Page 1:Meet Intel's Core i5-8400
Page 2:How We Test
Page 3:VRMark, 3DMark & AotS: Escalation
Page 4:Civilization VI, Battlefield 1 & Dawn of War III
Page 5:Grand Theft Auto V, Hitman & Shadow of Mordor
Page 6:Project CARS, Far Cry Primal & Rise of the Tomb Raider
Page 7:DTP, Office & Multimedia Performance
Page 8:2D & 3D Workstation Performance
Page 9:CPU Computing & Rendering Performance
Page 10:Cooling & Temperature
Page 11:Final Analysis
CPU Computing & Rendering Performance
CPU Performance: Workstation
Many modern suites include modules that are based exclusively on computing and simulations. This means we need to go beyond just 3D workstation performance. However, software packages like SolidWorks don’t scale perfectly based on core/thread count. Consequently, even quad-core processors keep up if they run at high-enough frequencies and support SMT.
This is also seen in a direct comparison between the Core i5-7600K and Core i5-8400. The latter does not benefit much from its extra cores and larger aggregate cache.
Frequency is all that counts in Creo 3.0. Compared to Intel's Core i5-7600K, the company's -8400 only derives small advantages from its two additional cores.
Clock rate and core count both matter in 3ds Max 2015, so the Core i5-8400 lands slightly behind Intel's Core i5-8600K.
Though an overclocked Ryzen 5 1600X is close on Coffee Lake's heels, the -8400 costs less and facilitates higher performance.
The CPU Composite benchmark makes extensive use of rendering, though, so AMD's Ryzen 5 appears much stronger. Now it's an overclocked 1500X going up against (and beating) Core i5-8400. A lack of Hyper-Threading support likely hurts Intel here.
CPU Performance: Photorealistic rendering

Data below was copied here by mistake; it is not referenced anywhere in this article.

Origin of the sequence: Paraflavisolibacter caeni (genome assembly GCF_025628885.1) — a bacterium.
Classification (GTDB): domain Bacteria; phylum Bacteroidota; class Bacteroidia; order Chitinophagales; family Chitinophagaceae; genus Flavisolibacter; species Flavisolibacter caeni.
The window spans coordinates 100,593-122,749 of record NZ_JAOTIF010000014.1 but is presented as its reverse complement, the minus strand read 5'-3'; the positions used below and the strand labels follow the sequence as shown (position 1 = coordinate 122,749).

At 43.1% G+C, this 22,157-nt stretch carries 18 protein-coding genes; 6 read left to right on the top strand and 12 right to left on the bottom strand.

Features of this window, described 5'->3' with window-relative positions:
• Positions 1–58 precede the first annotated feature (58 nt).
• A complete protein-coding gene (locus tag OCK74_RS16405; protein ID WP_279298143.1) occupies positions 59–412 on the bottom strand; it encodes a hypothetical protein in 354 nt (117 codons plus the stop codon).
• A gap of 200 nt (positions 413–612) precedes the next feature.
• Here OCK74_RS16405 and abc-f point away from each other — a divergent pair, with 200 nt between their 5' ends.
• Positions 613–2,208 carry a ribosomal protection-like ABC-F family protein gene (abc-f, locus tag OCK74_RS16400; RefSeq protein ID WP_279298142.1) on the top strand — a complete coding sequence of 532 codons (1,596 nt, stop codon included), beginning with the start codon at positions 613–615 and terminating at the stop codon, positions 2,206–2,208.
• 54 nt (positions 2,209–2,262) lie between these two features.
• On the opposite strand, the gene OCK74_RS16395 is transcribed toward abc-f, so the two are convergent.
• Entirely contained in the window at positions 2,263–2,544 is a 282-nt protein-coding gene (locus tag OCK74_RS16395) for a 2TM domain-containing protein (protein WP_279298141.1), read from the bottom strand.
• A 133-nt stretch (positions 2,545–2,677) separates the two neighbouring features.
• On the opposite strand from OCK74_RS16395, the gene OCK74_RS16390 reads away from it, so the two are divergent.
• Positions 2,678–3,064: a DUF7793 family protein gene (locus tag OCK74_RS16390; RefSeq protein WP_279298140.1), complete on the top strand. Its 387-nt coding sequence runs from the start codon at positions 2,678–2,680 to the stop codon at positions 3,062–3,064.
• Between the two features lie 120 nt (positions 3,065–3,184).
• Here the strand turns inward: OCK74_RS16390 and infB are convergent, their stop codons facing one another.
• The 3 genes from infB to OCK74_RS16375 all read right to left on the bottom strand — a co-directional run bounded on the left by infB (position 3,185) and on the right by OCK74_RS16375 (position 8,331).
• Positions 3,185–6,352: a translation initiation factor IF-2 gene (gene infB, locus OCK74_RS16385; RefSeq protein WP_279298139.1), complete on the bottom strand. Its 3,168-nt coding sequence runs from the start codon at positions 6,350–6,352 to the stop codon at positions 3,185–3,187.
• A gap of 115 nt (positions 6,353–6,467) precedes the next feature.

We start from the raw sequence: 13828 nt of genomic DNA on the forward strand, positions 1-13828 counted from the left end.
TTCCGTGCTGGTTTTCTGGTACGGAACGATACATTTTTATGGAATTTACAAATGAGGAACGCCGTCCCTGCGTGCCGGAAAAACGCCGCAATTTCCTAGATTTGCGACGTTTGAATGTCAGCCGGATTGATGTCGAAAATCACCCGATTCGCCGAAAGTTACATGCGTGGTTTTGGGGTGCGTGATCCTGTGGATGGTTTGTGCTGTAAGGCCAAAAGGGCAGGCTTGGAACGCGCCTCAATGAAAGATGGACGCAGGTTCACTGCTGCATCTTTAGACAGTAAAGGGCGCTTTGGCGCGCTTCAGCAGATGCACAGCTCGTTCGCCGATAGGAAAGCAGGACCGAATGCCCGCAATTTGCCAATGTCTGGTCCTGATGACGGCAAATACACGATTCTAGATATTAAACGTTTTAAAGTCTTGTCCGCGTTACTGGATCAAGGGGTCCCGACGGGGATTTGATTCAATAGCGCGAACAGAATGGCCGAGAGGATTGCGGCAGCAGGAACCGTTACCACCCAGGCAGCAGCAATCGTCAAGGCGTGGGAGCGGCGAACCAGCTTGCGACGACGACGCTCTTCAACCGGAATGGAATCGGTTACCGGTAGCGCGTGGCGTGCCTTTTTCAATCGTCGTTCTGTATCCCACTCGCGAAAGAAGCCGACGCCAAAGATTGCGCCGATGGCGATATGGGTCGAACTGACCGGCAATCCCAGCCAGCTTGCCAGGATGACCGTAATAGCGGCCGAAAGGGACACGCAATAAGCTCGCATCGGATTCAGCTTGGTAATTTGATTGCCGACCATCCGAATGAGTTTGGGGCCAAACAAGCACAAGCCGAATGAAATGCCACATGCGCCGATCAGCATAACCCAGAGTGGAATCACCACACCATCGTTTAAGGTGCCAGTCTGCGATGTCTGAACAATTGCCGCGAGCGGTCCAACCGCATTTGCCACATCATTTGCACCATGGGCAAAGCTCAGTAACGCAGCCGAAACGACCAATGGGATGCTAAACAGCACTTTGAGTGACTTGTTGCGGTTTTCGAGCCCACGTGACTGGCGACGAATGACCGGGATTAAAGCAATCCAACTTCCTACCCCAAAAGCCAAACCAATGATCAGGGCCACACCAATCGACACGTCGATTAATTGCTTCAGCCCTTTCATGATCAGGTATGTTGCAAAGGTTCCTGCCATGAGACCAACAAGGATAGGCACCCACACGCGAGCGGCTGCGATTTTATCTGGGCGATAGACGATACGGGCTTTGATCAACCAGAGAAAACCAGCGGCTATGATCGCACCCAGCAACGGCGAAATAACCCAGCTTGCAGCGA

Final rendering doesn’t require a CPU that's good at everything. Rather, this task wants efficiency and fast parallel computation.
When it comes to pure rendering, the Core i5-8400 offers best-in-class performance. It is only challenged by AMD's pricier Ryzen 5 1600X.
The console variant of LuxRender confirms that none of Intel's Core i5s can compete with the Ryzen 5 1600X, stock or overclocked.
Last, but not least, we take a look at Blender in several different workloads.
The first one, with a sample size of 200 pixels, confirms what we saw in the preceding benchmarks: Core i5-8400 trails the Ryzen 5 1600X by a big margin. In fact, a stock 1600X has little trouble beating the Core i5-8600K by more than 20%.
The results obtained from SPECwpc’s Blender loop look similar, even though this benchmark presents a somewhat different task consisting of more than just rendering. Ryzen 5 takes a big lead over Core i5.
The Core i5-8600K pushes upwards as the amount of pure rendering decreases. The rest of the results look similar, though, and Core i5-8400 suffers from its lack of Hyper-Threading.
This trend intensifies as our benchmark incorporates tasks other than photorealistic rendering. Core count isn't the sole determiner of performance; IPC throughput factors in as well. The Core i5-8600K even leads, followed by Intel's Core i5-8400.
Ryzen 5 1600X jumps to the front once again. Core count matters, of course, but operating frequency is also a critical variable.
Intel’s Core i5-8400 offers acceptable performance in semi-professional applications, so it's more than just a gaming CPU. However, the Core i5 series lacks Hyper-Threading support, which is apparent in highly parallelized workloads. Those tasks tend to favor AMD's Ryzen chips.
Then again, this throws the potent six-core chips right where Intel wants them. If they fared too well, Core i5 would cannibalize sales of the pricier Core i7s.
MORE: Best CPUs
MORE: All CPUs Content
- Meet Intel's Core i5-8400
- How We Test
- VRMark, 3DMark & AotS: Escalation
- Civilization VI, Battlefield 1 & Dawn of War III
- Grand Theft Auto V, Hitman & Shadow of Mordor
- Project CARS, Far Cry Primal & Rise of the Tomb Raider
- DTP, Office & Multimedia Performance
- 2D & 3D Workstation Performance
- CPU Computing & Rendering Performance
- Cooling & Temperature
- Final Analysis